Saturday, July 31, 2010

When Money Was Unnecessary

There’s a period of time when you’re coming of age and money simply doesn’t matter.

When I was fifteen my friend Mark Gray and I hitchhiked from our place in Soulard to a pinball arcade at the edge of “The Hill” called the Electric Palace. Mark was three years younger than I was.

If we went with one quarter between us we’d rack up ten games on a machine, sell the game to some one for fifty cents, rack up games on separate machines and actually come home with money.

Mark got really good at Foosball. I’d back him up on a team and we did a little hustling that way too.

About a year later several of my friends and I hitched to Indiana to see Jethro Tull. None us had any money. I just broke up with my girlfriend Pam. She hitched there with my buddy Dominic and I traveled with Mark and my new girlfriend Sue. Not only did we all get in but Pam and Dominic ran into the band at a Holiday Inn where they were playing pool. They got guest passes.

We went to all the shows and midnight flicks and never had a cent.

I hitched to Camdenton Missouri for a three day rock festival with three friends. It amazes me that anyone would pick up four large, scruffy, long haired guys but we got there fast. We had no money and still had no trouble getting in. No one there had money and I remember a near riot incident when a snack truck was rolled by the mob. There were no toilet facilities either.

The night before the gate opened Camdenton, population 10,000, turned into a hippie city of 25,000. People kept asking, "Where's Dave?" "I'm Dave!" I responded. Later I learned this was how people asked if you had acid.

Dominic and I hitched to the east coast with two dollars between us. I remember one blustery, overcast autumn morning walking around a deserted New Jersey boardwalk carnival. I had one dime in my pocket. There was a crane game filled with packs of cigarettes that cost a dime a try. The universe was with us and Dominic and I had cigarettes that day.

Most of the girls we hung out with were from wealthy families and went to private Catholic schools. We were surrounded by money but unfortunately never got sucked in.

I was shooting pool at Saratoga Lanes in Maplewood with one of these girls one night. “You know what I always hated about you and your friend Annie.” she said. “You’re so anti money.” I never thought of myself that way. I won’t mention her name but I still consider her one of the great loves of my life.

Like my buddy Tony Patti said, “All the kids went off to ivy league schools while we stayed home washing dishes in restaurants.”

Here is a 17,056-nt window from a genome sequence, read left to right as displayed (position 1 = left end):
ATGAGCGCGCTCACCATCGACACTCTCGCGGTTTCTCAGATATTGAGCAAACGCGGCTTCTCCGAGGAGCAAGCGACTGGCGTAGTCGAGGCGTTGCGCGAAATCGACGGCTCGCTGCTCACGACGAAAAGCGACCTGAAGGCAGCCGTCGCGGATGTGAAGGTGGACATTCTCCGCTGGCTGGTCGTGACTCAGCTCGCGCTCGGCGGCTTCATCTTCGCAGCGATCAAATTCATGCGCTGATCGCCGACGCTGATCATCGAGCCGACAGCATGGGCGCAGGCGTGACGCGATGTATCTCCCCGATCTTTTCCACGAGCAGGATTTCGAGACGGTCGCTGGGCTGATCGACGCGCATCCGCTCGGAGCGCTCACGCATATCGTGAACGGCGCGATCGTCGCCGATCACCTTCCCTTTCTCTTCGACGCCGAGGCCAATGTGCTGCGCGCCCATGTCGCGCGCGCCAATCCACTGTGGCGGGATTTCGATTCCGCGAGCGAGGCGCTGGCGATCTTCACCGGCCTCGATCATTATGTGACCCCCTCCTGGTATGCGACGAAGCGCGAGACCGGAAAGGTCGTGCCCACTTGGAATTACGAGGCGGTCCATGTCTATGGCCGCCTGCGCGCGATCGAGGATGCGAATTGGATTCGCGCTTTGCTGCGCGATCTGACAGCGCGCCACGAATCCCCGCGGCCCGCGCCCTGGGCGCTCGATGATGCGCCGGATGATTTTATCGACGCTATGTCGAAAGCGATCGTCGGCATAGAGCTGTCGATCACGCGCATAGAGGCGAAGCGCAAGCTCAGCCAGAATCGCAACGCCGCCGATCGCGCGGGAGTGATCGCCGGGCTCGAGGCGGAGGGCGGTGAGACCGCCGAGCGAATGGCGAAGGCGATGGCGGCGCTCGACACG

Pic is Sue, Mark and me about to embark on our trip to Indiana to see Jethro Tull.

Wednesday, July 28, 2010

KXOK Corrections from Beatle Bob -- He would know!

Hello David,
Really enjoyed your KXOK memories on your blog. Don't know where your mother got the idea that tickets for The Beatles concert as Busch Stadium were being scalped for $20.00 since only 23, 000 + had been sold. And although it may have seemed that a thousand bands had played before The Beatles, the line-up consisted of Bobby Heeb, The Cyrcle,The Remains (great garage-band from Boston), and the Ronettes (minus Ronnie Spector).
And it was not The Aardvarks who opened the show, but another great local area band The Delrays who were managed by KXOK DJ Nick Charles, not Bruno J. Grunion. And it was Nick who was responsible for bringing The Beatles to Busch Stadium as well. And since he managed The Delrays, he got the juicy opening slot for that show. Nick Charles also had The Delrays record for his locally owned record label: Arch Records. The Delrays released several great 45s on Charles' label.
And speaking about Bruno, it was Don Pietromanoco who created the character and did his voice on the air (except when they talked over each other, then Don had studio tapes he played).
Anyway, keep up the great work on your blog.
Beatle Bob

My response----- The Aarvarks were featured often on KXOX and they were managed by Chuck Connors. I realize the main voice of Bruno was Don Pietromanoco who was also Johnny Rabbit but Chuck occasionally did Bruno's voice at live gigs. The show was a great as the Winchell-Mahoney Show in my opinion and I still can't believe they erased all those tapes! I'm not sure why I thought the Aardvarks opened for the Beatles. I was 7 or 8 at the time. I also can't remember when I my mom told me scalped tickets were $20.00 but she confirmed she would have been able to afford the regular ticket price.